Marian's Ten Top Tips for Research Students

Compiled by Dr. Marian Petre, March 1998

Prepared for the 1998 SIGCSE Doctoral Consortium

  1. Read, read, read. Seasoned researchers typically have an evolving 'reference set' of around 100-150 papers that forms the core of the relevant literature in their specialty, and with which they are conversant. Students need to read enough to form an initial reference set.
  2. Write, write, write.
  3. Keep an annotated bibliography. This is the single most powerful research tool you can give yourself. It should be a personal tool, including both all the usual bibliographic information, and also the date when you read the paper and notes on what you found interesting / seminal / infuriating / etc. about it.
  4. Form an 'informal committee'. Try to find a small set of reliable, interested people who are willing to read for you, comment on ideas, bring literature to your attention, introduce you to other researchers, and so on. They may be specialists who can provide expertise on which you can draw, or generalists who ask tough questions.
  5. Expose your work. Make your work public in technical reports, research seminars, conference papers. The best way to get information is to share information; if people understand what your ideas are, they can respond to them. Making your work public exposes you to questions and criticism early (when it can do you some good), helps you to 'network' and gather leads, and gives you practice articulating your reasoning.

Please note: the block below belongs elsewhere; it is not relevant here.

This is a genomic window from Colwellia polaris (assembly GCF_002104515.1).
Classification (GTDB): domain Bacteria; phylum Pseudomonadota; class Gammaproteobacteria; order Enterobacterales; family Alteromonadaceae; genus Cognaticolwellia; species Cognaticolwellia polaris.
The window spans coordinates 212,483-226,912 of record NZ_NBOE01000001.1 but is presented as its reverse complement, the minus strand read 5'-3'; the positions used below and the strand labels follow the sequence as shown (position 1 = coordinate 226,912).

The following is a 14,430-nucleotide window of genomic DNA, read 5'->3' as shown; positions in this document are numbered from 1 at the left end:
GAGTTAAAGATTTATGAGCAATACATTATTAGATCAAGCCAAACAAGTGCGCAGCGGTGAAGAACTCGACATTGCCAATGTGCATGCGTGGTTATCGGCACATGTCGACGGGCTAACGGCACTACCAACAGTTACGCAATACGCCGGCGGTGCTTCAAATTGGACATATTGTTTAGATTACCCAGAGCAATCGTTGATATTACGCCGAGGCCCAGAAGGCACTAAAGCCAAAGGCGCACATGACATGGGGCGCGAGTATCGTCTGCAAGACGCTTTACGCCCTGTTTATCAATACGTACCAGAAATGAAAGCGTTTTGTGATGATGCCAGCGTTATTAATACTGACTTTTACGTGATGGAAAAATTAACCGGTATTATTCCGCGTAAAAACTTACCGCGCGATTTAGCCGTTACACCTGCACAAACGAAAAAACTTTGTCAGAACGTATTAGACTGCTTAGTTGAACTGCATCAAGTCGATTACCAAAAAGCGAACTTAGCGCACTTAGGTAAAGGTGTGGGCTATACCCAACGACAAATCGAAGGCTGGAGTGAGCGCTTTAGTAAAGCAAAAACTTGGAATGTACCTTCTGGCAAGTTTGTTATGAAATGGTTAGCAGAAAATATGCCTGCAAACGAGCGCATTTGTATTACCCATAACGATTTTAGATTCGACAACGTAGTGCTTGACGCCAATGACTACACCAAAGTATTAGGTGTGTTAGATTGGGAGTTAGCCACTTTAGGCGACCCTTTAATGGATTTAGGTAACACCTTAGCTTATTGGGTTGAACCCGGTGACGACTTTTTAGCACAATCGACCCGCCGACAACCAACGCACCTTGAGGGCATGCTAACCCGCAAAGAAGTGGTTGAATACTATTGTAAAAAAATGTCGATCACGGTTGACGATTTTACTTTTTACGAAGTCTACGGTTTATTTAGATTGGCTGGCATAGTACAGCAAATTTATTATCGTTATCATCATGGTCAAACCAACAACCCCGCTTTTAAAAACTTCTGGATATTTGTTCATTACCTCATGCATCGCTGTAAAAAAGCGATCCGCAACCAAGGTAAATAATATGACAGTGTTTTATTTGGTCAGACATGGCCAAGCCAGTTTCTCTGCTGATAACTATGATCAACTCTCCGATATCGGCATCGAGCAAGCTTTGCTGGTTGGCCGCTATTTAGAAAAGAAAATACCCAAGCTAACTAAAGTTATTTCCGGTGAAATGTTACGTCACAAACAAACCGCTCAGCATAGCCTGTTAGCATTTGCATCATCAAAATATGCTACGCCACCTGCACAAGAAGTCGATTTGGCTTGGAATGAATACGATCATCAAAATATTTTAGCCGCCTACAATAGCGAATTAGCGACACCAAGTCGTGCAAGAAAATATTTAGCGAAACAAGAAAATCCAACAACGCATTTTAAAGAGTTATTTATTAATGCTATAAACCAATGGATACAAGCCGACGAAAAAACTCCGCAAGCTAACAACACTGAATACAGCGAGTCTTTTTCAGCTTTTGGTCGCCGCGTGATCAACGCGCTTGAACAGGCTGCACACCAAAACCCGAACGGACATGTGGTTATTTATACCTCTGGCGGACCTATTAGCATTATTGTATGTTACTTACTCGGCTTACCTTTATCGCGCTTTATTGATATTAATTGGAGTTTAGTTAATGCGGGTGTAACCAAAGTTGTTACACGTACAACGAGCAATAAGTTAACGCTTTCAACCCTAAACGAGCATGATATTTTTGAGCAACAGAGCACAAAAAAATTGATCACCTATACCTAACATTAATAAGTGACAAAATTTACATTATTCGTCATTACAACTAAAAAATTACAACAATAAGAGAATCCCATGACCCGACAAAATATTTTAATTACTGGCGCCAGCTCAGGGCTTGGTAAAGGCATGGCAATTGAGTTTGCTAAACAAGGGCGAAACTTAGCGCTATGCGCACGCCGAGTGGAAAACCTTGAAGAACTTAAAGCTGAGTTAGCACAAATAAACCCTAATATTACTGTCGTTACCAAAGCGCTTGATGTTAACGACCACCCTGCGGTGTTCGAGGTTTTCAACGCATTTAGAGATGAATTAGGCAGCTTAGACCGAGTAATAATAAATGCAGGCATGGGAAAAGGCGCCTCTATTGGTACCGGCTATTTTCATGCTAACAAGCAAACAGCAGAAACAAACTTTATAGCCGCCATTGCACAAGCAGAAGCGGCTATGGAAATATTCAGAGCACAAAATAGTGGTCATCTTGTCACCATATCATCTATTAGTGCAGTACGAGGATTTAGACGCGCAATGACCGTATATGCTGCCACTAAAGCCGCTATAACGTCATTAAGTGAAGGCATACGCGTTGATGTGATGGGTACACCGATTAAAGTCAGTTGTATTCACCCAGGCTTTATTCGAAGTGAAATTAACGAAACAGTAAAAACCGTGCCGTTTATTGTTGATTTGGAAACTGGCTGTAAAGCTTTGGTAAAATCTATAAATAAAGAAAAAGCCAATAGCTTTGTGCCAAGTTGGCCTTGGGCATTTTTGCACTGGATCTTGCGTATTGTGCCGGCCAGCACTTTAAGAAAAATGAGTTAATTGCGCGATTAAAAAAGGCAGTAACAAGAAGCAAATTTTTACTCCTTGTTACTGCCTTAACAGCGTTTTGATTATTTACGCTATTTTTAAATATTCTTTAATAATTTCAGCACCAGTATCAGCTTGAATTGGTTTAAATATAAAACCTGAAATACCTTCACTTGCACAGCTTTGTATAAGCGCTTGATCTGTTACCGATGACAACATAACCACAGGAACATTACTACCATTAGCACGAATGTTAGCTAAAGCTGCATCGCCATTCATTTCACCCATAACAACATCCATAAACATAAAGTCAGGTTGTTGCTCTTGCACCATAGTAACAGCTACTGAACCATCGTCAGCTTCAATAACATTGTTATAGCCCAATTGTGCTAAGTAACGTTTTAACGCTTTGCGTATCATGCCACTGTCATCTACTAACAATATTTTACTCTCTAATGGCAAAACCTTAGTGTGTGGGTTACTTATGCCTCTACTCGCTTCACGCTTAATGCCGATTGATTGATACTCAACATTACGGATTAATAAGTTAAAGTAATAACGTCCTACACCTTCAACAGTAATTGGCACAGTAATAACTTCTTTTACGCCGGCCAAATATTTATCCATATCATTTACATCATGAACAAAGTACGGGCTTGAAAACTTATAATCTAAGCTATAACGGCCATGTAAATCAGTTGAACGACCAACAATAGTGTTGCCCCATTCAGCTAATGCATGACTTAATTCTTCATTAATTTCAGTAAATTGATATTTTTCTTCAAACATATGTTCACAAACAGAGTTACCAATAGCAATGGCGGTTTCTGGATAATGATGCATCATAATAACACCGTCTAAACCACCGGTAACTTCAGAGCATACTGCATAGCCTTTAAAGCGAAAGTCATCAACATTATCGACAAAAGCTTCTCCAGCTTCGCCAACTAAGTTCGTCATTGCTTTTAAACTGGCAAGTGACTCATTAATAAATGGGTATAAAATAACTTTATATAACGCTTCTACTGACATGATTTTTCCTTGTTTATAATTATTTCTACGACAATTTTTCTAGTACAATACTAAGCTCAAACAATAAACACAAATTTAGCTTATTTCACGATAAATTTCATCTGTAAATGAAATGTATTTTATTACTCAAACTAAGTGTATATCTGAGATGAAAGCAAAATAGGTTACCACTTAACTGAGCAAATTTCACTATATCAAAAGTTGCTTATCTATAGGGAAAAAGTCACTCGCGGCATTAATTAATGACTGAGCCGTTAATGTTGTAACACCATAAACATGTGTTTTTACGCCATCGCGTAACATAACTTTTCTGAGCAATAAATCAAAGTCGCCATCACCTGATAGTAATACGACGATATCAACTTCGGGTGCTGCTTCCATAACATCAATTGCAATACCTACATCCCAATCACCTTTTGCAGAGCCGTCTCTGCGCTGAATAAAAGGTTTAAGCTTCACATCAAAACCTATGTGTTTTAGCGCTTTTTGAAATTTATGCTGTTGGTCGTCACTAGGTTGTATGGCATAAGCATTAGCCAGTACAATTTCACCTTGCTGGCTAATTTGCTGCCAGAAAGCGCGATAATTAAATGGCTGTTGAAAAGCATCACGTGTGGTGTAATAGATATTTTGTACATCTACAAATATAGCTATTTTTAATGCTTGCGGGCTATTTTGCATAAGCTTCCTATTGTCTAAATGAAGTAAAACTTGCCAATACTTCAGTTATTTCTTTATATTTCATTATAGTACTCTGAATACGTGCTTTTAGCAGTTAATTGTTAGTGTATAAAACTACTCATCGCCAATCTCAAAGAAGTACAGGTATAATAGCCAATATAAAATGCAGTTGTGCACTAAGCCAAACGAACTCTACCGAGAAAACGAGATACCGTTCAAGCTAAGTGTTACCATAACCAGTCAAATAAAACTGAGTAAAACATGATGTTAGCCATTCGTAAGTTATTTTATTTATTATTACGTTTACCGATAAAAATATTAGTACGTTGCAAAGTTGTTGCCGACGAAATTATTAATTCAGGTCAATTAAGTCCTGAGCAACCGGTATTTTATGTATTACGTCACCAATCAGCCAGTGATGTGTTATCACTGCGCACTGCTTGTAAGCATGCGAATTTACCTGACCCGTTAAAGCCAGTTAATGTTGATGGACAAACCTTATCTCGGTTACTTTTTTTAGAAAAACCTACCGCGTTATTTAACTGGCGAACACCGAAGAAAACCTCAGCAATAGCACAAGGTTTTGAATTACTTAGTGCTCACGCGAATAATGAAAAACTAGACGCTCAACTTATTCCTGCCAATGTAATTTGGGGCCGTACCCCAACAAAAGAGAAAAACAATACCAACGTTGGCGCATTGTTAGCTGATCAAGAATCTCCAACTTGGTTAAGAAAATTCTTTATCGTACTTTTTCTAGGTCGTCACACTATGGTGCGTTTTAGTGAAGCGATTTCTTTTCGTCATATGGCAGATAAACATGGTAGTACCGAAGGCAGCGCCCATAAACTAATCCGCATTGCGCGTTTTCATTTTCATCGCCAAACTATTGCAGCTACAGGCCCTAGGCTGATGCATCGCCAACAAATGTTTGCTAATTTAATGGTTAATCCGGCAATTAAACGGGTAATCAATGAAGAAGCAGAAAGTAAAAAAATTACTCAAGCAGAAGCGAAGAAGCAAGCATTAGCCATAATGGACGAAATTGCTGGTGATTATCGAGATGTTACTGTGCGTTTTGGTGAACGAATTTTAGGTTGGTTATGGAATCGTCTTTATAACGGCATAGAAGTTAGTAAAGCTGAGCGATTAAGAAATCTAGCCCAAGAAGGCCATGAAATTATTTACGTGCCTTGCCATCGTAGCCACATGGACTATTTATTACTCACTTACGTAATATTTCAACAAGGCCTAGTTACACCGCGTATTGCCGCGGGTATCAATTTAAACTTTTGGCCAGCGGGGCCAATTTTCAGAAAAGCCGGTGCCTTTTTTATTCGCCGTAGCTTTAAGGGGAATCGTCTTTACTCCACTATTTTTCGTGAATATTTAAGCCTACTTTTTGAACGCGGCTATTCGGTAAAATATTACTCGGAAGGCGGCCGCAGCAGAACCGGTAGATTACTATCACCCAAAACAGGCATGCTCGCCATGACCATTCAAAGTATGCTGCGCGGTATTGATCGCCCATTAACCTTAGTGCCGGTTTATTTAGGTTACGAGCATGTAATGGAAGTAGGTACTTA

6. So what? Learn to ask the other questions. Students often get a result and forget to take the next step. "Look, I got a correlation!" "So what?" Learn to go beyond your initial question, learn to invert the question in order to expose other perspectives, and learn to look for alternative explanations.
  7. Never hide from your supervisor. 'Hiding' is a pathological behaviour in which most research students indulge at some point. Communicating with your supervisor is pre-requisite to getting the most out of your supervisor.
  8. Always make back-ups (and keep a set off-site). More than one student has had to start writing from scratch or to repeat empirical work because he or she neglected this most basic of disciplines.
  9. Read at least one completed dissertation cover-to-cover. Reading something that has 'passed' is an excellent way to reflect on dissertation structure, content, and style - and on 'what it takes'.
  10. A doctorate is pass / fail. Part of the process is learning when 'enough is enough'.

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